SMBs fail at social media
Wed 22 May 2013 - 7:00 amNews | Social Media | social media news
While more Australians are now accessing social media than ever before, a new report has revealed that small businesses still aren’t using it to its full extent.
The 2013 Yellow Social Media Report found that 65 percent of Australians on the internet are using social media, with two thirds accessing it via smartphones.
“We’re seeing major changes in the way Aussies are now using social media. The average consumer is now more likely to post a comment or tweet from a mobile device, and the number of people using tablets has almost doubled in the past 12 months,” says Kelly Brough, executive general manager of digital partnerships and innovation at Sensis.
“More Australian consumers are using social media to inform their purchasing decisions. This presents small and medium businesses with clear opportunities to build customer relationships and potential sales, however our research shows that businesses are not effectively engaging with these channels,” she says.
The report found that 29 percent of small businesses and 24 percent of medium-sized businesses don’t have a strategy in place to drive traffic to their social media accounts, with almost half the small businesses surveyed relying on social media share buttons on their website.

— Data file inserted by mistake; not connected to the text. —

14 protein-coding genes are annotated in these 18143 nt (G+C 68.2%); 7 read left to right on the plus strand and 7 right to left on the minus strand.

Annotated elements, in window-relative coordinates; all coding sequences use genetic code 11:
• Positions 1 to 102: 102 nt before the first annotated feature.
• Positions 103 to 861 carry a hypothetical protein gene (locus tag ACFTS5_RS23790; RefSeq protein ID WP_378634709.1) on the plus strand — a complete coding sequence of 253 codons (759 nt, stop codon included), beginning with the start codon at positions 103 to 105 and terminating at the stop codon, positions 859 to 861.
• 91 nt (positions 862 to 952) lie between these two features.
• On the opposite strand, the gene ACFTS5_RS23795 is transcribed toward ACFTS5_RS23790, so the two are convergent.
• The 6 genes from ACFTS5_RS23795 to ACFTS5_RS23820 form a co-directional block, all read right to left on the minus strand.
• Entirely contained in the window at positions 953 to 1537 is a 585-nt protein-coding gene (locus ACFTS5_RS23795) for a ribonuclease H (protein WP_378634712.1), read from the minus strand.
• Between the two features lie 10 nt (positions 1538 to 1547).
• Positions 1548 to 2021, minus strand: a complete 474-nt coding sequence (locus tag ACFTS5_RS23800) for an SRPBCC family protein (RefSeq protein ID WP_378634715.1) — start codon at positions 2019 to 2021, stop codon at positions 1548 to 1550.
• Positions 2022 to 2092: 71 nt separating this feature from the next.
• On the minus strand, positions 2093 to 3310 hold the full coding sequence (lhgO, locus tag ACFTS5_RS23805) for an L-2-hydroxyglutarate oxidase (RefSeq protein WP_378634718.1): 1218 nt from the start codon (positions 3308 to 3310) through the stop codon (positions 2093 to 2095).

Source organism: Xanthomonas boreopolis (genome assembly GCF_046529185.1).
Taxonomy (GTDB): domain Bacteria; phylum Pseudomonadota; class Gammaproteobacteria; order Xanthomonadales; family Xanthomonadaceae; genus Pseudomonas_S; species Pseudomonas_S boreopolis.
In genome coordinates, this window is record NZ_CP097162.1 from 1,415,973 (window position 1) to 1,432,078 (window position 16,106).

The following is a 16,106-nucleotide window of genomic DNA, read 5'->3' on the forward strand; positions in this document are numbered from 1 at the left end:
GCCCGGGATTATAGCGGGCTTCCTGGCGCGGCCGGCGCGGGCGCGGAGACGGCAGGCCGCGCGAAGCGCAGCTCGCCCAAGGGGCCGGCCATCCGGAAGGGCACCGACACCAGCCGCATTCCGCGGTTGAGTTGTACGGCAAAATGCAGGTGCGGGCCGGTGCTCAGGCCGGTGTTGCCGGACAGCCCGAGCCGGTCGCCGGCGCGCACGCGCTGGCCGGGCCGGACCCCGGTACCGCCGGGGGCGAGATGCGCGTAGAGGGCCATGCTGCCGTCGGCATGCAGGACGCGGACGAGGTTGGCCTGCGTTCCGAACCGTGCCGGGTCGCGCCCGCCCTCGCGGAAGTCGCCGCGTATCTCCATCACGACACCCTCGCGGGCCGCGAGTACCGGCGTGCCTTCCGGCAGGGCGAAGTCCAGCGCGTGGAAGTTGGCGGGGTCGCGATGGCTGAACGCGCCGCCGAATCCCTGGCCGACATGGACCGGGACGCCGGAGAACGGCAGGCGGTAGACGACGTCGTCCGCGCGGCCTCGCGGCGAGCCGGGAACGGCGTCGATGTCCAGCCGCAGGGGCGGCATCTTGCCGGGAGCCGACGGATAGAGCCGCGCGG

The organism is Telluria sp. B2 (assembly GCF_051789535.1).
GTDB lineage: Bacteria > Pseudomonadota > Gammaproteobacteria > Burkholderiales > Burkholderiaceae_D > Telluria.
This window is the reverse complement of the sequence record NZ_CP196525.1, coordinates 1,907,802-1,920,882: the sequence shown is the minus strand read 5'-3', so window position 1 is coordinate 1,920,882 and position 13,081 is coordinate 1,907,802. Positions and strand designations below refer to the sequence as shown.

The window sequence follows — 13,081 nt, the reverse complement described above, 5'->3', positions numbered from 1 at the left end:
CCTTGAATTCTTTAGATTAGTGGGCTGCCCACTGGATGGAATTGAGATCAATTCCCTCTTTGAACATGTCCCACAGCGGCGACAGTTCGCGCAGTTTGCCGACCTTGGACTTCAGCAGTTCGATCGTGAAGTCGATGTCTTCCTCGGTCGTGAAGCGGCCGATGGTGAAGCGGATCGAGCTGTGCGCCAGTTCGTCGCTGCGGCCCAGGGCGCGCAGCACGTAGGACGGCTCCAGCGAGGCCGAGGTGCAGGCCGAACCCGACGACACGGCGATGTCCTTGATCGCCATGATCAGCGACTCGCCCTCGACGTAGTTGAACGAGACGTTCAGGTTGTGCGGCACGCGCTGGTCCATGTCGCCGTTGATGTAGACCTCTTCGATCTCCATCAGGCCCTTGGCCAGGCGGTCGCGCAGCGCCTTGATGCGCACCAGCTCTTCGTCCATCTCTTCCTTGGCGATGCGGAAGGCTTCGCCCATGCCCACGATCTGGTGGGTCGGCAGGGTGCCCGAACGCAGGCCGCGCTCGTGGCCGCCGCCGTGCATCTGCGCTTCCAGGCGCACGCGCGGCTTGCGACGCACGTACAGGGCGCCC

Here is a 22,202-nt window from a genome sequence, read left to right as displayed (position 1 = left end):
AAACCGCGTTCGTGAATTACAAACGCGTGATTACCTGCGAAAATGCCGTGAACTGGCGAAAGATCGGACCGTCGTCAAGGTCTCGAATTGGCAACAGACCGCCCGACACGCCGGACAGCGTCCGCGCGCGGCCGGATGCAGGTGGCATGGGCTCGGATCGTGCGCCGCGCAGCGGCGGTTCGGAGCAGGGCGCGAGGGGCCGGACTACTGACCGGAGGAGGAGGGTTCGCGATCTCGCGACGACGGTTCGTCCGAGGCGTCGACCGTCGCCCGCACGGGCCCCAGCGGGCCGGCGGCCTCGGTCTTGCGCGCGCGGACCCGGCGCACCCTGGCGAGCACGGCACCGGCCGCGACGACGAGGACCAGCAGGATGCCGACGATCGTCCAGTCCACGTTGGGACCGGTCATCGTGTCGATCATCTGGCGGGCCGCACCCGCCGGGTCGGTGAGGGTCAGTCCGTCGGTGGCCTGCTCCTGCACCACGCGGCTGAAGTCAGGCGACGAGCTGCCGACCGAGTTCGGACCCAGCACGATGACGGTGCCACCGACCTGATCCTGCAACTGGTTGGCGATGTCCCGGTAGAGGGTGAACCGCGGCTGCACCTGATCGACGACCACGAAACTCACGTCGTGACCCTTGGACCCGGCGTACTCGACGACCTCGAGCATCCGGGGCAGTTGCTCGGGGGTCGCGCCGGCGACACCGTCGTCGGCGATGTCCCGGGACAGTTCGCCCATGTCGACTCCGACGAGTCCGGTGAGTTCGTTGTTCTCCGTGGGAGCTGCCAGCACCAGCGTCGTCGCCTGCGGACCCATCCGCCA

This is a reflection of the decrease in spending on social media over the past year, which has come hand in hand with the drop in overall marketing budgets.
This has, in turn, influenced what small businesses do on social media.
While discounts and giveaways were found to be the key reasons why consumers follow brands, only a third of SMBs on social media offer such incentives.
Just over half of the SMBs surveyed stated that they use social media for two-way communication with clients, contacts and consumers, and invite comments, ratings, and reviews on their social media sites.
The report also found that social media usage by SMBs in regional areas has grown, with both businesses and consumers in these areas more active on social media than their metropolitan counterparts.